This week’s Torah reading takes place on the eighth day of the preperations for the dedication of the Tabernacle. This is a culmination of the Exodus from Egypt, the giving of the Torah on Mt. Sinai, and the building of the Tabernacle. All of the special sacrifices are being offered on this holy day, which takes place on Rosh Chodesh Nissan, nearly one year since the Exodus. Once all of the sacrifices are in place, a Heavenly fire comes and consumes the sacrifices on the altar, which the people exult in praise. But then, tragedy strikes:
“And the sons of Aharon, Nadav and Avihu, took their fire-pans, and they placed them fire, and placed on it incense, and they offered before the L-rd a strange fire, which He did not command them. And a fire went out from before the L-rd and consumed them, and they died before the L-rd” (Exodus 10, 1-2).
The Torah doesn’t specify what Nadav and Avihu’s sin was that they were killed on such an auspicious occasion – only that they brought a “strange fire” that they were not commanded. Of the many explanations given, Rashi says that they had entered the sanctuary after they had drunk wine. The evidence for this is that the following paragraph in the Torah gives the prohibition for Cohanim to drink wine before doing their Temple service. But what does this have to do with the “strange fire”?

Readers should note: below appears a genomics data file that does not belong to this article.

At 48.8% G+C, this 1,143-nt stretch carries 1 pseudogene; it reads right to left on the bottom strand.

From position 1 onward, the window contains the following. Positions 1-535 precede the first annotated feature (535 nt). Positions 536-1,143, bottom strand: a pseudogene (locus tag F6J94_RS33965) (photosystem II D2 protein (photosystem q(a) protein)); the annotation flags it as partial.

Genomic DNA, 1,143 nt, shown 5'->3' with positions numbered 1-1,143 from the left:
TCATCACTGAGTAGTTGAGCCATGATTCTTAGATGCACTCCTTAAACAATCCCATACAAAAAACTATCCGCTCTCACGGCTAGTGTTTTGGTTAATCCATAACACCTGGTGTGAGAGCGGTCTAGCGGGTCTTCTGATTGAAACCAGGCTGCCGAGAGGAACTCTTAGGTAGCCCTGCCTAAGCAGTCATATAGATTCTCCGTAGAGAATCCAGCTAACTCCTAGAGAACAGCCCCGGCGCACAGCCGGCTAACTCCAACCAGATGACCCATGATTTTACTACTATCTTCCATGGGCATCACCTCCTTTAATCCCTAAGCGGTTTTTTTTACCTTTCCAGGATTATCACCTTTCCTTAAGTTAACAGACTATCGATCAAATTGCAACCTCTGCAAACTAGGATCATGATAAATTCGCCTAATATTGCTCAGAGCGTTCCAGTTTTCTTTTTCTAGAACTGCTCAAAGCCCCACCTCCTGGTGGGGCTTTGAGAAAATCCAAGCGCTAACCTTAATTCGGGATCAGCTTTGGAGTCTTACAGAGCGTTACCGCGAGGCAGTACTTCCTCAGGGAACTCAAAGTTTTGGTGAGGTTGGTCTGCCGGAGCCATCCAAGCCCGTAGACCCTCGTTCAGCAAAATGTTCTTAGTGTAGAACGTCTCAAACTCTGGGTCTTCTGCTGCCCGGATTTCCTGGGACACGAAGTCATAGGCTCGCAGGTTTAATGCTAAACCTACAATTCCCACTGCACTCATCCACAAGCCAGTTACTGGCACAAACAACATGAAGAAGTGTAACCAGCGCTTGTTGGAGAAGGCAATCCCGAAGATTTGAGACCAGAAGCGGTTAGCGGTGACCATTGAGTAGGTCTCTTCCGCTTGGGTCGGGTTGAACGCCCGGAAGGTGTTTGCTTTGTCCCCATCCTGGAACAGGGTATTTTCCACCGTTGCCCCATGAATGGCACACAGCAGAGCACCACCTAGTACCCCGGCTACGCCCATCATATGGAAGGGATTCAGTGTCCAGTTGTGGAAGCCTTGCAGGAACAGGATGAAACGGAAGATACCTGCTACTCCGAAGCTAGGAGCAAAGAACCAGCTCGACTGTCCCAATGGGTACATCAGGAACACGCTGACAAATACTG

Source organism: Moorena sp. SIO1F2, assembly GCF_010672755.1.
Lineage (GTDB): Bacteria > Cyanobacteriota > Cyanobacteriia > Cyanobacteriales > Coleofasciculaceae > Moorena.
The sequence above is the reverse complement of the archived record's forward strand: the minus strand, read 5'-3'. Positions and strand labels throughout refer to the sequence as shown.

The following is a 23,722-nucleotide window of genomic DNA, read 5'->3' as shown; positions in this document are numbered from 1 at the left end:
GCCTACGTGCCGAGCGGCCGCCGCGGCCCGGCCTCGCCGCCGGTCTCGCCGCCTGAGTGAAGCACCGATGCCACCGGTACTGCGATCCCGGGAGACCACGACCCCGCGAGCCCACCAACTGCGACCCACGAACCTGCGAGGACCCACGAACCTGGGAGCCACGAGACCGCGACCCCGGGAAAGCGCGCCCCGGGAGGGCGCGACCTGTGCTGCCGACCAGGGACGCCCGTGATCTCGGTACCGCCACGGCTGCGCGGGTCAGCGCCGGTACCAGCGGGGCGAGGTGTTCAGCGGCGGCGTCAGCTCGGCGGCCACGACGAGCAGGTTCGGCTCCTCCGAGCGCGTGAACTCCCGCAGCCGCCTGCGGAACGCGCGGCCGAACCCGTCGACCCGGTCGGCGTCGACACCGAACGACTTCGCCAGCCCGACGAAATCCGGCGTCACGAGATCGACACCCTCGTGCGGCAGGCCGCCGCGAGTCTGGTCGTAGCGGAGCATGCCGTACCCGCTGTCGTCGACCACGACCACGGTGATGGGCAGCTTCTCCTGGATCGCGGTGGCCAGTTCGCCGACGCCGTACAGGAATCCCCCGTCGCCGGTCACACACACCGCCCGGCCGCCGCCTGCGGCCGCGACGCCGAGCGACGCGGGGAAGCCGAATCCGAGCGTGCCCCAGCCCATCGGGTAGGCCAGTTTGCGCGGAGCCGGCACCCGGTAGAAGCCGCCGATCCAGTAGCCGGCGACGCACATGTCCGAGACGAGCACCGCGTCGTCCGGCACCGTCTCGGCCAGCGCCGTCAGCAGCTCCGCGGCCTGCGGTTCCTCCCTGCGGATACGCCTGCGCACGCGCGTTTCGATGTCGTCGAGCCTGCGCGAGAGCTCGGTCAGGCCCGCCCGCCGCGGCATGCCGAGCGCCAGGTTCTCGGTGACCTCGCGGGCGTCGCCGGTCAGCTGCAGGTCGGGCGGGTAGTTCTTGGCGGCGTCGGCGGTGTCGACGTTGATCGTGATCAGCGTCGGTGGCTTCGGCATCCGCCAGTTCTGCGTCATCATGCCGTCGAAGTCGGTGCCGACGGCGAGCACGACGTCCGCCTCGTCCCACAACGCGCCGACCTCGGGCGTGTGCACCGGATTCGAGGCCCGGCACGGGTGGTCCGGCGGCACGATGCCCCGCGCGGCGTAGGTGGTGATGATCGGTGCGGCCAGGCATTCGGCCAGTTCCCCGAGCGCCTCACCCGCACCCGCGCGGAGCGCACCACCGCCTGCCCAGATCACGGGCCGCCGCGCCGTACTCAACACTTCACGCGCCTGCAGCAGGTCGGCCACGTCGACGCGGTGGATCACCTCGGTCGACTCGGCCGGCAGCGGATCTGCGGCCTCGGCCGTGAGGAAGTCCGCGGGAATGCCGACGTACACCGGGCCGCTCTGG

The Kli Yakar writes that according to the above explanation that their sin was having drunk wine beforehand, this “strange fire” is wine burning within them like a fire, like it says, “Woe to them that rise up early in the morning, that they may follow strong drink; that continue until night, till wine inflames them.” And even though the commandment not to drink wine before entering the Sanctuary was not given until afterwards, they should have known better. They should have known that there is a proper way to appear before the King, and it is not by being drunk.